Hockey will be well represented at next fall’s B.C. Sports Hall of Fame induction ceremony, with two of the game’s most recognizable names part of the Class of 2014.
Bob Nicholson, who has led Canada to unparalleled success on the international stage as president and CEO since 1998, and Scott Niedermayer, a four-time gold medallist who captained Canada to gold at the 2010 Olympic Winter Games, will be inducted Sept. 25, 2014 in Vancouver.
Nicholson, a native of Penticton, B.C., played junior hockey for his hometown Broncos, winning the B.C. Junior Hockey League championship in 1973 before moving on to college hockey at Providence College. His No. 6 was retired in Penticton in 2005.
After 11 years with the B.C. Amateur Hockey Association (now B.C. Hockey), Nicholson joined Hockey Canada in 1990, and was named president in 1998 following the retirement of longtime president Murray Costello.
Since 1990, under Nicholson’s watch, Hockey Canada has won 66 world championship and Olympic medals, including 41 gold:
Niedermayer had a 17-year NHL career that saw him win every major North American championship at least once. The Cranbrook, B.C., native played 46 games with the Maple Leaf on his chest, recording 16 points (seven goals, nine assists).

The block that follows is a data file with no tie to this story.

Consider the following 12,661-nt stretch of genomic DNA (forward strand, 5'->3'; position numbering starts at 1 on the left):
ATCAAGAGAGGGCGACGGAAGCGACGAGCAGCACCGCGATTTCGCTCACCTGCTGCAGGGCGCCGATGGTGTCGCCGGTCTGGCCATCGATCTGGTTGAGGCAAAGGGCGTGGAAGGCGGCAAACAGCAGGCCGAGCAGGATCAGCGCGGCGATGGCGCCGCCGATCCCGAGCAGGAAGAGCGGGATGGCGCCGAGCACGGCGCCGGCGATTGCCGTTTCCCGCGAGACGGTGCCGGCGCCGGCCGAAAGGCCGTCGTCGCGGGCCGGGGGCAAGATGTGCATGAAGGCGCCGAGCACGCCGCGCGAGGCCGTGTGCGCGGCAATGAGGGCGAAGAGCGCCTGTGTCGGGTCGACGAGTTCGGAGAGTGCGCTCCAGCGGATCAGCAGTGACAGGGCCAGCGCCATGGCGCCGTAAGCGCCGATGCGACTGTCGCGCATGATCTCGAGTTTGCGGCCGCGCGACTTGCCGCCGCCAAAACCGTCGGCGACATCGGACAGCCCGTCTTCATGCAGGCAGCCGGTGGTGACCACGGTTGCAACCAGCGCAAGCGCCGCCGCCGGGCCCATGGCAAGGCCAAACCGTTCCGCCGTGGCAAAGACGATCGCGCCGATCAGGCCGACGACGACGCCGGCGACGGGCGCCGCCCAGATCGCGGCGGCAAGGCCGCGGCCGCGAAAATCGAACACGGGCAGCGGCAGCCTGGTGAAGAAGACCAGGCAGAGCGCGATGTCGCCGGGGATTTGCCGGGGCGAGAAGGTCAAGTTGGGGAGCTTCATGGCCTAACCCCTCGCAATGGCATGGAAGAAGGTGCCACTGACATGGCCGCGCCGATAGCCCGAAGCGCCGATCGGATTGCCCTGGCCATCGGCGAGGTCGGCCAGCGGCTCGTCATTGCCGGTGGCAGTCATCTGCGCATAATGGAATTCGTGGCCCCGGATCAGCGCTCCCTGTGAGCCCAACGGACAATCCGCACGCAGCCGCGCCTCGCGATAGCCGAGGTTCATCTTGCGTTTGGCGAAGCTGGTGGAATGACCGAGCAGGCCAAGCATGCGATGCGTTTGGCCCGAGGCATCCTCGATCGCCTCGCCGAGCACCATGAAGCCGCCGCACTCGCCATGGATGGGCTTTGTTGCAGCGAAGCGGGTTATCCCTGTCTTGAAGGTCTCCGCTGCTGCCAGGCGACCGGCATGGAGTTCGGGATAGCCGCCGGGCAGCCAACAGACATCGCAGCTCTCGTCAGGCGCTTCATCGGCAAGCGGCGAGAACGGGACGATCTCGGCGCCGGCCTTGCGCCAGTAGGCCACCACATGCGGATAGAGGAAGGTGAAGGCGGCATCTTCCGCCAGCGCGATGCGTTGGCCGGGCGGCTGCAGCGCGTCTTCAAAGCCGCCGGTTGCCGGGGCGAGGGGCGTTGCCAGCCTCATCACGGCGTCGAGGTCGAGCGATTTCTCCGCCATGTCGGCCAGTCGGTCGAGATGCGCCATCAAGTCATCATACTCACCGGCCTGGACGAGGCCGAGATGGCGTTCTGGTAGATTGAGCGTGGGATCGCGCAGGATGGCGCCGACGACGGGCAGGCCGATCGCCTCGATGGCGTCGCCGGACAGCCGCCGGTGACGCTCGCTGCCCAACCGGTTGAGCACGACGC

It was undoubtedly his final appearance in the red and white of Team Canada that Niedermayer will be best remembered for – he donned the ‘C’ in his home province and helped lead Canada to the gold medal at the 2010 Olympic Winter Games in Vancouver.
The Vancouver gold capped off a remarkable international career that saw Niedermayer win an IIHF World Junior Championship gold medal (1990), an IIHF World Championship gold medal (2004), two Olympic gold medals (2002, 2010) and a World Cup of Hockey championship (2004). He is one of just seven Canadians in the IIHF Triple Gold Club (Olympic gold, Worlds gold, Stanley Cup).
In addition to Nicholson and Niedermayer, the Class of 2014 includes Greg Athans (freestyle skiing), Sarah Burke (freestyle skiing), Lars Hansen (basketball) and Joanne Sargent (basketball) in the athlete category, Dr. Jack Taunton (sports medicine) in the builder category, Robert Powell (tennis) in the pioneer category, the 1978 Doc’s Blues women’s softball team in the team category, Paul Carson in the media category and Erwin Swangard as the W.A.C. Bennett Award recipient.
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